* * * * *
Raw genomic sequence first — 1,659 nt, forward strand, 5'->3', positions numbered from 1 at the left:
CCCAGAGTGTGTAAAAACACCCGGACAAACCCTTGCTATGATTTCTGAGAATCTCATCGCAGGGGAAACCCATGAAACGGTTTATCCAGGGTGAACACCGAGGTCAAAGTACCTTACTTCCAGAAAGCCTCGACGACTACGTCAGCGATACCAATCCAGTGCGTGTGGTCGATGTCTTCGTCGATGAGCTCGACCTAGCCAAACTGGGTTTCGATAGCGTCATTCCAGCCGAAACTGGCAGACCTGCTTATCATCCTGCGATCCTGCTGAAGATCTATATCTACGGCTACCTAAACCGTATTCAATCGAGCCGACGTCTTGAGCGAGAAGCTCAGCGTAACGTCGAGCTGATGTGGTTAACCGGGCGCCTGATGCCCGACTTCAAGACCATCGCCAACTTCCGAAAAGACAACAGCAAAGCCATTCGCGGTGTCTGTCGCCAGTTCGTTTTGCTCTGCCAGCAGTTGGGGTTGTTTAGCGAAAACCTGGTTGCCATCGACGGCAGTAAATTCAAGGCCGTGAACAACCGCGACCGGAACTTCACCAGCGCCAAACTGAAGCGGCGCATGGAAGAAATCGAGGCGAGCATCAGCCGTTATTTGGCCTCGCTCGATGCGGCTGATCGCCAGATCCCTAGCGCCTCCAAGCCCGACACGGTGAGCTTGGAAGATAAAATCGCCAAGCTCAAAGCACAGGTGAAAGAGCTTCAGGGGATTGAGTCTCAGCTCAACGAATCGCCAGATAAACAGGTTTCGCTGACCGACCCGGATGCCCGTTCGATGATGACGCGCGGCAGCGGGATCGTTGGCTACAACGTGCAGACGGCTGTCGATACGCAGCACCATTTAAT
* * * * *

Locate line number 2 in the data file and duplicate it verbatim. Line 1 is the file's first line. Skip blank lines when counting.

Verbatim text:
CCCAGAGTGTGTAAAAACACCCGGACAAACCCTTGCTATGATTTCTGAGAATCTCATCGCAGGGGAAACCCATGAAACGGTTTATCCAGGGTGAACACCGAGGTCAAAGTACCTTACTTCCAGAAAGCCTCGACGACTACGTCAGCGATACCAATCCAGTGCGTGTGGTCGATGTCTTCGTCGATGAGCTCGACCTAGCCAAACTGGGTTTCGATAGCGTCATTCCAGCCGAAACTGGCAGACCTGCTTATCATCCTGCGATCCTGCTGAAGATCTATATCTACGGCTACCTAAACCGTATTCAATCGAGCCGACGTCTTGAGCGAGAAGCTCAGCGTAACGTCGAGCTGATGTGGTTAACCGGGCGCCTGATGCCCGACTTCAAGACCATCGCCAACTTCCGAAAAGACAACAGCAAAGCCATTCGCGGTGTCTGTCGCCAGTTCGTTTTGCTCTGCCAGCAGTTGGGGTTGTTTAGCGAAAACCTGGTTGCCATCGACGGCAGTAAATTCAAGGCCGTGAACAACCGCGACCGGAACTTCACCAGCGCCAAACTGAAGCGGCGCATGGAAGAAATCGAGGCGAGCATCAGCCGTTATTTGGCCTCGCTCGATGCGGCTGATCGCCAGATCCCTAGCGCCTCCAAGCCCGACACGGTGAGCTTGGAAGATAAAATCGCCAAGCTCAAAGCACAGGTGAAAGAGCTTCAGGGGATTGAGTCTCAGCTCAACGAATCGCCAGATAAACAGGTTTCGCTGACCGACCCGGATGCCCGTTCGATGATGACGCGCGGCAGCGGGATCGTTGGCTACAACGTGCAGACGGCTGTCGATACGCAGCACCATTTAAT